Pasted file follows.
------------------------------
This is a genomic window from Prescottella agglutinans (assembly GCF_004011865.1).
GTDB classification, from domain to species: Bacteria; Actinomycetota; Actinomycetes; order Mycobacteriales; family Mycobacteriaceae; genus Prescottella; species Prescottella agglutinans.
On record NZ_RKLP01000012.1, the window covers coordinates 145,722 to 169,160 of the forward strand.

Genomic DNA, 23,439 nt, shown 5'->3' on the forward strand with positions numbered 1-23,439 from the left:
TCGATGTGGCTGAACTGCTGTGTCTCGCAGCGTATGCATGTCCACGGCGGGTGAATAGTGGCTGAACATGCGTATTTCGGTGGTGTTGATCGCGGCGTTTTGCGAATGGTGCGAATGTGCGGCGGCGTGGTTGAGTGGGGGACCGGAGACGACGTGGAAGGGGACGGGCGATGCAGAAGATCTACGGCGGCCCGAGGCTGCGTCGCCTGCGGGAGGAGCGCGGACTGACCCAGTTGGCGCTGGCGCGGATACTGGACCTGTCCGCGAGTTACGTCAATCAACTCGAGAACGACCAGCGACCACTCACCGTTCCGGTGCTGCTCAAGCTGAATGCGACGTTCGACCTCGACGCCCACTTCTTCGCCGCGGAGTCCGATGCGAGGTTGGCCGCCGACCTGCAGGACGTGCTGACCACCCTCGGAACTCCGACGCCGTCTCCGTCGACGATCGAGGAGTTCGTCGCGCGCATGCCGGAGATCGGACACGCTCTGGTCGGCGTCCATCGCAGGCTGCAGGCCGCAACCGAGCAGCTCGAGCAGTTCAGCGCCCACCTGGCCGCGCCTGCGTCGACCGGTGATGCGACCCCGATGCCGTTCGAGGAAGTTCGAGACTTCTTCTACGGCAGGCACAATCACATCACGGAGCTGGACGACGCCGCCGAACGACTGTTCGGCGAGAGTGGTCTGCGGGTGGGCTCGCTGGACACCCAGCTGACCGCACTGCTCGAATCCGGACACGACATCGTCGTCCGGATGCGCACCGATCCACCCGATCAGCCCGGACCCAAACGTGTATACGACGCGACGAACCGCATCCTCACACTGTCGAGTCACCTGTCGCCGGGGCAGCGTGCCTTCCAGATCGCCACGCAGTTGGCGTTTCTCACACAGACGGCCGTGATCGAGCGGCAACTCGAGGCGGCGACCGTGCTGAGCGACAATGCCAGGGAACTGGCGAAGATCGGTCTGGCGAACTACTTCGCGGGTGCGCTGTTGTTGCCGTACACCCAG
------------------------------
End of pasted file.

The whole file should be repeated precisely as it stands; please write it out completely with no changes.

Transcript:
This is a genomic window from Prescottella agglutinans (assembly GCF_004011865.1).
GTDB classification, from domain to species: Bacteria; Actinomycetota; Actinomycetes; order Mycobacteriales; family Mycobacteriaceae; genus Prescottella; species Prescottella agglutinans.
On record NZ_RKLP01000012.1, the window covers coordinates 145,722 to 169,160 of the forward strand.

Genomic DNA, 23,439 nt, shown 5'->3' on the forward strand with positions numbered 1-23,439 from the left:
TCGATGTGGCTGAACTGCTGTGTCTCGCAGCGTATGCATGTCCACGGCGGGTGAATAGTGGCTGAACATGCGTATTTCGGTGGTGTTGATCGCGGCGTTTTGCGAATGGTGCGAATGTGCGGCGGCGTGGTTGAGTGGGGGACCGGAGACGACGTGGAAGGGGACGGGCGATGCAGAAGATCTACGGCGGCCCGAGGCTGCGTCGCCTGCGGGAGGAGCGCGGACTGACCCAGTTGGCGCTGGCGCGGATACTGGACCTGTCCGCGAGTTACGTCAATCAACTCGAGAACGACCAGCGACCACTCACCGTTCCGGTGCTGCTCAAGCTGAATGCGACGTTCGACCTCGACGCCCACTTCTTCGCCGCGGAGTCCGATGCGAGGTTGGCCGCCGACCTGCAGGACGTGCTGACCACCCTCGGAACTCCGACGCCGTCTCCGTCGACGATCGAGGAGTTCGTCGCGCGCATGCCGGAGATCGGACACGCTCTGGTCGGCGTCCATCGCAGGCTGCAGGCCGCAACCGAGCAGCTCGAGCAGTTCAGCGCCCACCTGGCCGCGCCTGCGTCGACCGGTGATGCGACCCCGATGCCGTTCGAGGAAGTTCGAGACTTCTTCTACGGCAGGCACAATCACATCACGGAGCTGGACGACGCCGCCGAACGACTGTTCGGCGAGAGTGGTCTGCGGGTGGGCTCGCTGGACACCCAGCTGACCGCACTGCTCGAATCCGGACACGACATCGTCGTCCGGATGCGCACCGATCCACCCGATCAGCCCGGACCCAAACGTGTATACGACGCGACGAACCGCATCCTCACACTGTCGAGTCACCTGTCGCCGGGGCAGCGTGCCTTCCAGATCGCCACGCAGTTGGCGTTTCTCACACAGACGGCCGTGATCGAGCGGCAACTCGAGGCGGCGACCGTGCTGAGCGACAATGCCAGGGAACTGGCGAAGATCGGTCTGGCGAACTACTTCGCGGGTGCGCTGTTGTTGCCGTACACCCAG